Es are good: Cognition as enacted, embodied, embedded, affective and extended

Dave Ward, Margarita Stapleton

Research output: Chapter in Book/Report/Conference proceedingChapter (peer-reviewed)peer-review


We present a specific elaboration and partial defense of the claims that cognition is enactive, embodied, embedded, affective and (potentially) extended. According to the view we will defend, the enactivist claim that perception and cognition essentially depend upon the cognizer’s interactions with their environment is fundamental. If a particular instance of this kind of dependence obtains, we will argue, then it follows that cognition is essentially embodied and embedded, that the underpinnings of cognition are inextricable from those of affect, that the phenomenon of cognition itself is essentially bound up with affect, and that the possibility of cognitive extension depends upon the instantiation of a specific mode of skillful interrelation between cognizer and environment. Thus, if cognition is enactive then it is also embodied, embedded, affective and potentially extended.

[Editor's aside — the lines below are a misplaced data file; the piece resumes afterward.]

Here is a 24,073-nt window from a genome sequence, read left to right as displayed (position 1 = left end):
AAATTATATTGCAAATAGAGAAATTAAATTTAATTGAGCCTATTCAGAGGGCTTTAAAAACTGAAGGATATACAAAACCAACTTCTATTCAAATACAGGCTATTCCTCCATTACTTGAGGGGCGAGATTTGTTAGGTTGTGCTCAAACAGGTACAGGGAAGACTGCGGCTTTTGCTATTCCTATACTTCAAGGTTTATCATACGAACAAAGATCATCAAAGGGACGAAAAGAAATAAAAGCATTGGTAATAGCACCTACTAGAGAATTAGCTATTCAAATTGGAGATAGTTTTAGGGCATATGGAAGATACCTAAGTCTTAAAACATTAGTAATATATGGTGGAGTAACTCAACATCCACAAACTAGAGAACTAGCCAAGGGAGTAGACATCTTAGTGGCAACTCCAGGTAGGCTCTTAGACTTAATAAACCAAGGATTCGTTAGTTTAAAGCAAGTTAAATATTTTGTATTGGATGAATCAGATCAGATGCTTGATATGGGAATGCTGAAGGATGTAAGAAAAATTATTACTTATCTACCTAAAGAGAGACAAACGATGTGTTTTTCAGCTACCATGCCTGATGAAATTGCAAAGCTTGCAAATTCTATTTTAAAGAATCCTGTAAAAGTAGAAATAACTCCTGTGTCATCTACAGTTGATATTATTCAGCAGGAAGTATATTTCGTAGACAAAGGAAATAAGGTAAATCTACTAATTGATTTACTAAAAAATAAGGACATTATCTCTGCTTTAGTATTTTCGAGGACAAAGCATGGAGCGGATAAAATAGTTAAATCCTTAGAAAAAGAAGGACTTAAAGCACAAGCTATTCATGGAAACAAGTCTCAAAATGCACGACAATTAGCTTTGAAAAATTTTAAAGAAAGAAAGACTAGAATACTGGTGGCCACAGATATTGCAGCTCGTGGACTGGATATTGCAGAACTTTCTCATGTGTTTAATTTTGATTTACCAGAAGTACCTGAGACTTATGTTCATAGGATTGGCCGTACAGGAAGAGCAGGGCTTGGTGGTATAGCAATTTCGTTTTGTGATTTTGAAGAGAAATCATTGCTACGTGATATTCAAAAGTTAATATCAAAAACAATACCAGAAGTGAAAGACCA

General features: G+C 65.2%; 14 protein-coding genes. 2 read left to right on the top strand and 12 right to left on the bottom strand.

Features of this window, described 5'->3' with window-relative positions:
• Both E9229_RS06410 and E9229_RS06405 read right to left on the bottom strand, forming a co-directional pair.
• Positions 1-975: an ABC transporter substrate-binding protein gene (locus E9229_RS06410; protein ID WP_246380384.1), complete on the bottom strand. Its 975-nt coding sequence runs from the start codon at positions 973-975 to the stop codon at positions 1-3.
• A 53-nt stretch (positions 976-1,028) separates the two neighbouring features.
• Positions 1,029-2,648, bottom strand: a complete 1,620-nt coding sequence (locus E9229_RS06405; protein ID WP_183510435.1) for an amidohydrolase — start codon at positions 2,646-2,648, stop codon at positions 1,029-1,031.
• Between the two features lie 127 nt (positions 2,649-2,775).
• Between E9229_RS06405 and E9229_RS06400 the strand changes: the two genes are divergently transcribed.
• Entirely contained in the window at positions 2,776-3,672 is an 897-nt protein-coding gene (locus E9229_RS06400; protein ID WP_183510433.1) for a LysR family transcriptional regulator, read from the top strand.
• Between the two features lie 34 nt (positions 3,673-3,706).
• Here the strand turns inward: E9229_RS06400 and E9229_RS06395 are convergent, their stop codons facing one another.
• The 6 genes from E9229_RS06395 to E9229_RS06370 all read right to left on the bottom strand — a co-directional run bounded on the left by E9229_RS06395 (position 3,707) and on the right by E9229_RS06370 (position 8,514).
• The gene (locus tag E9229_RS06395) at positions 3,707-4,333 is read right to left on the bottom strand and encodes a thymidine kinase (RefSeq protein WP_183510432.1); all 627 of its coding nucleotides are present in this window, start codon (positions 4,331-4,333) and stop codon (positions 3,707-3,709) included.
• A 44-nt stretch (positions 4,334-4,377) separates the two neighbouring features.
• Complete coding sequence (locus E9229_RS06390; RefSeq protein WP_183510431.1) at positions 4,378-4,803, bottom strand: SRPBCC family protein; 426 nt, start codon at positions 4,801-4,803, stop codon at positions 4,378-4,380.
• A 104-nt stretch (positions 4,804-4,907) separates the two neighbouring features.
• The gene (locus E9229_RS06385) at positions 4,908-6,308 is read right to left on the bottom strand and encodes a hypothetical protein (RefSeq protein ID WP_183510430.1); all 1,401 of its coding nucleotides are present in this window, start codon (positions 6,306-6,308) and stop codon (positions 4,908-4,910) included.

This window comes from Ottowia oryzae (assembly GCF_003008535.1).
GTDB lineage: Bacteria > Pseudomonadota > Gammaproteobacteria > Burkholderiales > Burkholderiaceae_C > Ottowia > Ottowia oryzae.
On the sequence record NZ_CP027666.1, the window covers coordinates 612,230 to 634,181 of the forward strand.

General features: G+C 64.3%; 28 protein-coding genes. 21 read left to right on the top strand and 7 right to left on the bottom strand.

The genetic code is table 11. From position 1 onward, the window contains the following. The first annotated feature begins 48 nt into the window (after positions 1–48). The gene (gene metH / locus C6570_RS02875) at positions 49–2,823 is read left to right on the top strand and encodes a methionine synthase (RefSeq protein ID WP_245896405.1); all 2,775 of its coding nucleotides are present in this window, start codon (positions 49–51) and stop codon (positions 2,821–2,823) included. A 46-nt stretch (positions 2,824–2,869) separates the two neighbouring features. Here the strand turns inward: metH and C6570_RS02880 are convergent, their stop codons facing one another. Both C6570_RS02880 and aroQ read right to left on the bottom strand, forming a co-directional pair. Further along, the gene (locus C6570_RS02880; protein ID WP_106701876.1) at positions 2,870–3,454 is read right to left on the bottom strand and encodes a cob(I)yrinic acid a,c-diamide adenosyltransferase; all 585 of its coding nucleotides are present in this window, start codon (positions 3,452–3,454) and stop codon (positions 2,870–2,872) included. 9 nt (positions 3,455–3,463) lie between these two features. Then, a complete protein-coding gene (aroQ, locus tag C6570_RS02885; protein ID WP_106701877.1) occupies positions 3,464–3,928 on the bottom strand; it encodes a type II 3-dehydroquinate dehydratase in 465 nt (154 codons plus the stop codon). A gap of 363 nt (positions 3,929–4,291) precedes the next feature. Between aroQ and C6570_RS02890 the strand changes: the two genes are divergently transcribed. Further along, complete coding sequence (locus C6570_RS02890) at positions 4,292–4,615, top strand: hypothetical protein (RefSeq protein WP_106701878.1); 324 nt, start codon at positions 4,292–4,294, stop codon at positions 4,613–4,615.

Original languageEnglish
Title of host publicationConsciousness in Interaction
Subtitle of host publicationThe Role of the Natural and Social Environment in Shaping Consciousness
EditorsFabio Paglieri
PublisherJohn Benjamins
Number of pages22
ISBN (Electronic)9789027274632
ISBN (Print)9789027213525
Publication statusPublished - 2012

Publication series

NameAdvances in Consciousness Research


  • enactivism
  • embodied cognition
  • situated cognition
  • affective cognition


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